Journal Article

Life under pressure: insights from electronic data-storage tags into cod swimbladder function

Jeroen van der Kooij, David Righton, Espen Strand, Kathrine Michalsen, Vilhjalmur Thorsteinsson, Henrik Svedäng, Francis C. Neat and Stefan Neuenfeldt

in ICES Journal of Marine Science

Published on behalf of ICES/CIEM

Volume 64, issue 7, pages 1293-1301
Published in print October 2007 | ISSN: 1054-3139
Published online August 2007 | e-ISSN: 1095-9289 | DOI: http://dx.doi.org/10.1093/icesjms/fsm119
Life under pressure: insights from electronic data-storage tags into cod swimbladder function

More Like This

Show all results sharing these subjects:

  • Environmental Science
  • Marine and Estuarine Biology

GO

Show Summary Details

Preview

van der Kooij, J., Righton, D., Strand, E., Michalsen, K., Thorsteinsson, V., Svedäng, H., Neat, F. C., and Neuenfeldt, S. 2007. Life under pressure: insights from electronic data-storage tags into cod swimbladder function. – ICES Journal of Marine Science. 64: 1293–1301.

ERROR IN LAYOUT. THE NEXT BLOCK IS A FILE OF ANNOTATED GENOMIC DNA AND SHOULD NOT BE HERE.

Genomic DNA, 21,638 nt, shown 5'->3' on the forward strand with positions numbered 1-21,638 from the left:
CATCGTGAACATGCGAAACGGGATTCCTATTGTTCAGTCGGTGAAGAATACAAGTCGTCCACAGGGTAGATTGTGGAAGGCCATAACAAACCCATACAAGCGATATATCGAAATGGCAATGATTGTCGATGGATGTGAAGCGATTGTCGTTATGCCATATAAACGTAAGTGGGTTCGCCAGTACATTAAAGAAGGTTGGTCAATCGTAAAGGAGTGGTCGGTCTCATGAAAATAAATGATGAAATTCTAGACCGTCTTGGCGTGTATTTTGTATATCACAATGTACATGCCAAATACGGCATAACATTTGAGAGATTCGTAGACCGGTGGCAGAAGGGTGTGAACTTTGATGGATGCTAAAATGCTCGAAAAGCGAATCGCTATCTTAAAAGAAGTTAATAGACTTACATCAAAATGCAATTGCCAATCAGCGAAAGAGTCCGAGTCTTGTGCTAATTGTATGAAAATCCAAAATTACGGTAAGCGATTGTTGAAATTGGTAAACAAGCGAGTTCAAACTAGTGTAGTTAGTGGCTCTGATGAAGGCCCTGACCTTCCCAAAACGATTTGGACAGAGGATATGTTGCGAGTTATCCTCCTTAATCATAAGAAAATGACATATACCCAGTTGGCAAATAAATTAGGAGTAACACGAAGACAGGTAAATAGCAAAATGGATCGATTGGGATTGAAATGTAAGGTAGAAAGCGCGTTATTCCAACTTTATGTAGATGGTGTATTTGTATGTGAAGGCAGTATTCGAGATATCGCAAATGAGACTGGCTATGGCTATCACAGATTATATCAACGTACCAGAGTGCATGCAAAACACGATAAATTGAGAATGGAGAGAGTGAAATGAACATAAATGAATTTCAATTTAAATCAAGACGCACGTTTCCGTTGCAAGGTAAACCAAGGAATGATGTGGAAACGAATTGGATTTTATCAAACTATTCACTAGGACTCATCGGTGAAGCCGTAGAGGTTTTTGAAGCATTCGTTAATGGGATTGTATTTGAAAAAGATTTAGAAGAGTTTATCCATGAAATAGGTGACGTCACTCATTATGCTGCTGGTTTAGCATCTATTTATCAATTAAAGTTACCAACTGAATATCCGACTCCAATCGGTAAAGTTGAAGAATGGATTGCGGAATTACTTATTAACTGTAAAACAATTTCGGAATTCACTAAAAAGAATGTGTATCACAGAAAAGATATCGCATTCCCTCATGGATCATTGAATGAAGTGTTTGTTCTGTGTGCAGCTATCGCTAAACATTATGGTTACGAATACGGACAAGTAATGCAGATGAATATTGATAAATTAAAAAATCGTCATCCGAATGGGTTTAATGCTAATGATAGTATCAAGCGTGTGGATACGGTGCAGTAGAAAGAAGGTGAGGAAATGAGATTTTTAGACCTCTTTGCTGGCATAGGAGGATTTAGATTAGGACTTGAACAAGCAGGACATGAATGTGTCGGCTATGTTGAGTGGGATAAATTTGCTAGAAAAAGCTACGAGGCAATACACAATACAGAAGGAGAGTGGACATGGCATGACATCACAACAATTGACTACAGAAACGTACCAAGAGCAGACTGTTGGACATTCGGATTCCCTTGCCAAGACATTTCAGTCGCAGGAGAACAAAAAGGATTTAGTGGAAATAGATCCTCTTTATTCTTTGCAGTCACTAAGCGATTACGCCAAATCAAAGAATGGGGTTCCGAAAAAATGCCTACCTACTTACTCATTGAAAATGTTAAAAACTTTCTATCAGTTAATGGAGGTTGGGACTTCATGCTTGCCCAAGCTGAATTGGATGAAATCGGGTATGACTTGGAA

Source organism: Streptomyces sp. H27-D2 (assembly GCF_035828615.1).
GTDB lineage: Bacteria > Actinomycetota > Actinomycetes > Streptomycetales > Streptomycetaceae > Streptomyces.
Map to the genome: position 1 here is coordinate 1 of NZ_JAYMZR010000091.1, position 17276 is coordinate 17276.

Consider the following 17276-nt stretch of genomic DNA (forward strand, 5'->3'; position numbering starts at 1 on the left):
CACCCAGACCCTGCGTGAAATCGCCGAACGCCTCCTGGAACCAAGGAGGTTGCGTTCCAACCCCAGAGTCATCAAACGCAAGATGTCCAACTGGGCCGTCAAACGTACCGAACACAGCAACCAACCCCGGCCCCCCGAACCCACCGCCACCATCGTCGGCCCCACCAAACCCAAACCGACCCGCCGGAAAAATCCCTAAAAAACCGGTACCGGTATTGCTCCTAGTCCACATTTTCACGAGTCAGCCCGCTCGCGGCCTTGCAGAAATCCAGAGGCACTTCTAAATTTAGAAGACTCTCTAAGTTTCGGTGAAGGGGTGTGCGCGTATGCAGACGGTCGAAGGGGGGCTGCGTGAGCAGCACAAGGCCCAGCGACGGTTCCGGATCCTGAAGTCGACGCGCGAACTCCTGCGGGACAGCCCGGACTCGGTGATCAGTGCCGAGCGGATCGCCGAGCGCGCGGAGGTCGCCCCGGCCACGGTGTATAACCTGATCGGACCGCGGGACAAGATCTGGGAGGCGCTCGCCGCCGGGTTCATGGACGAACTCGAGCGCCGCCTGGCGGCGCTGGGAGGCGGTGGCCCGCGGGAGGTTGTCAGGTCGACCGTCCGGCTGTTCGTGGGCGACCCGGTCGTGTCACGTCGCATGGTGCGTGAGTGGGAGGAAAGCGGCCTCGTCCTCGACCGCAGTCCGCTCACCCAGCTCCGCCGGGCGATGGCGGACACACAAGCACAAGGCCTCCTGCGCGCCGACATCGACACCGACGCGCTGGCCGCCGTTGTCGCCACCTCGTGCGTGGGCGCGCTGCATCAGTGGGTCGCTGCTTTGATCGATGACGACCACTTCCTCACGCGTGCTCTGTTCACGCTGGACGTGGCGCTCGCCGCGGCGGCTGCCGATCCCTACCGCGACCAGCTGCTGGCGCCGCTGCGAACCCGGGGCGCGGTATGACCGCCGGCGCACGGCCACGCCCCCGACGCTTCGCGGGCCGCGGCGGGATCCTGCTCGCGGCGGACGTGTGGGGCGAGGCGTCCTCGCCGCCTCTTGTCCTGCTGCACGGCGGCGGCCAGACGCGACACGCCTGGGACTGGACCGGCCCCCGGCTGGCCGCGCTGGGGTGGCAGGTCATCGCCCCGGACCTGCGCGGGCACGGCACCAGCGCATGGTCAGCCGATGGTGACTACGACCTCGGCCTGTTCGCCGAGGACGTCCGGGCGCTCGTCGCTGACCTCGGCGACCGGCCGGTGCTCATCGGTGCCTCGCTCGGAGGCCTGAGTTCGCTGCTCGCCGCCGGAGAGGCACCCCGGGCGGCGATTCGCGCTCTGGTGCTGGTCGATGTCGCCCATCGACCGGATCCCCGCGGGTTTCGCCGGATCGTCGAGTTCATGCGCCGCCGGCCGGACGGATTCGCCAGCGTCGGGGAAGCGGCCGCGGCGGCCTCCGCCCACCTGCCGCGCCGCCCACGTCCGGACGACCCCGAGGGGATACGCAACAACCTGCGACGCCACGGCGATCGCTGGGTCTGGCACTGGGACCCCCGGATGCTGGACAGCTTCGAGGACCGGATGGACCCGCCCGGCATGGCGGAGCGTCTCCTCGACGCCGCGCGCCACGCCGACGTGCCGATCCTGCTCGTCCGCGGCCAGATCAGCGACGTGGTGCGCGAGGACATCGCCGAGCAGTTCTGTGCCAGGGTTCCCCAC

The behavioural response of cod (Gadus morhua) to sudden pressure reductions was investigated in a large electronic-tagging experiment using data collected from 141 cod tagged in five different areas of the Northeast Atlantic. More than 40% of cod exhibited a characteristic equilibration behaviour after a rapid pressure reduction caused either by capture before tagging, or by pressure reduction during a rapid ascent from the seabed, or when migrating to deeper water. The equilibration allowed the cod to regain demersal residence. The rate of descent averaged 10 m d−1 (ranging from 2 to 23 m d−1) over periods of less than a day to 1 month. Descent rates for cod on the Icelandic shelf were inversely related to fish length, i.e. smaller fish descended more rapidly, findings consistent with results achieved in the past under laboratory conditions. Modelling of swimbladder volume during equilibration suggested that cod were negatively buoyant for most of the time. The results imply that swimbladder functionality is retained after the probable barotrauma that would follow a large and rapid ascent, and that rates of gas exchange into the swimbladder may be naturally variable. These findings have implications for assumptions on discard mortality, the interpretation of cod behaviour, and its impact on biomass estimates obtained from acoustic surveys.

Keywords: behaviour; buoyancy; cod; discard; physoclists

Journal Article.  6230 words.  Illustrated.

Subjects: Environmental Science ; Marine and Estuarine Biology

Full text: subscription required

How to subscribe Recommend to my Librarian

Users without a subscription are not able to see the full content. Please, subscribe or login to access all content.